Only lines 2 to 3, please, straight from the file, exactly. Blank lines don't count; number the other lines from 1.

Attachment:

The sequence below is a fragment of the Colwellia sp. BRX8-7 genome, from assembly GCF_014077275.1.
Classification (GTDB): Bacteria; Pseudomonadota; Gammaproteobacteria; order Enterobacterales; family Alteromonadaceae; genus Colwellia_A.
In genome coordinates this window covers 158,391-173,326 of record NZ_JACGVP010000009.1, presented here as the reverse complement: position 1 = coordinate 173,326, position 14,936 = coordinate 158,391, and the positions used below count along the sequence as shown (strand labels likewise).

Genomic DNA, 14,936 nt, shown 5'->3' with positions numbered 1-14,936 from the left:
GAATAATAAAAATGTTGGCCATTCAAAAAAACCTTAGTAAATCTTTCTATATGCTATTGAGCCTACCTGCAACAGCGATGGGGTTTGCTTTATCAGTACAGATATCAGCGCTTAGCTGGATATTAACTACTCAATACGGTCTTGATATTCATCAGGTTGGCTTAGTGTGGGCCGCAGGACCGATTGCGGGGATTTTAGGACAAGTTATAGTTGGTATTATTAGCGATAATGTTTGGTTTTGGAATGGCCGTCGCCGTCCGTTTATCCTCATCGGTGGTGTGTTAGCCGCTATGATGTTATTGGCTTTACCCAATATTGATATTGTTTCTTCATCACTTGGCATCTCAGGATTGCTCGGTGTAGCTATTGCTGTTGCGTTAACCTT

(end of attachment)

Classification (GTDB): Bacteria; Pseudomonadota; Gammaproteobacteria; order Enterobacterales; family Alteromonadaceae; genus Colwellia_A.
In genome coordinates this window covers 158,391-173,326 of record NZ_JACGVP010000009.1, presented here as the reverse complement: position 1 = coordinate 173,326, position 14,936 = coordinate 158,391, and the positions used below count along the sequence as shown (strand labels likewise).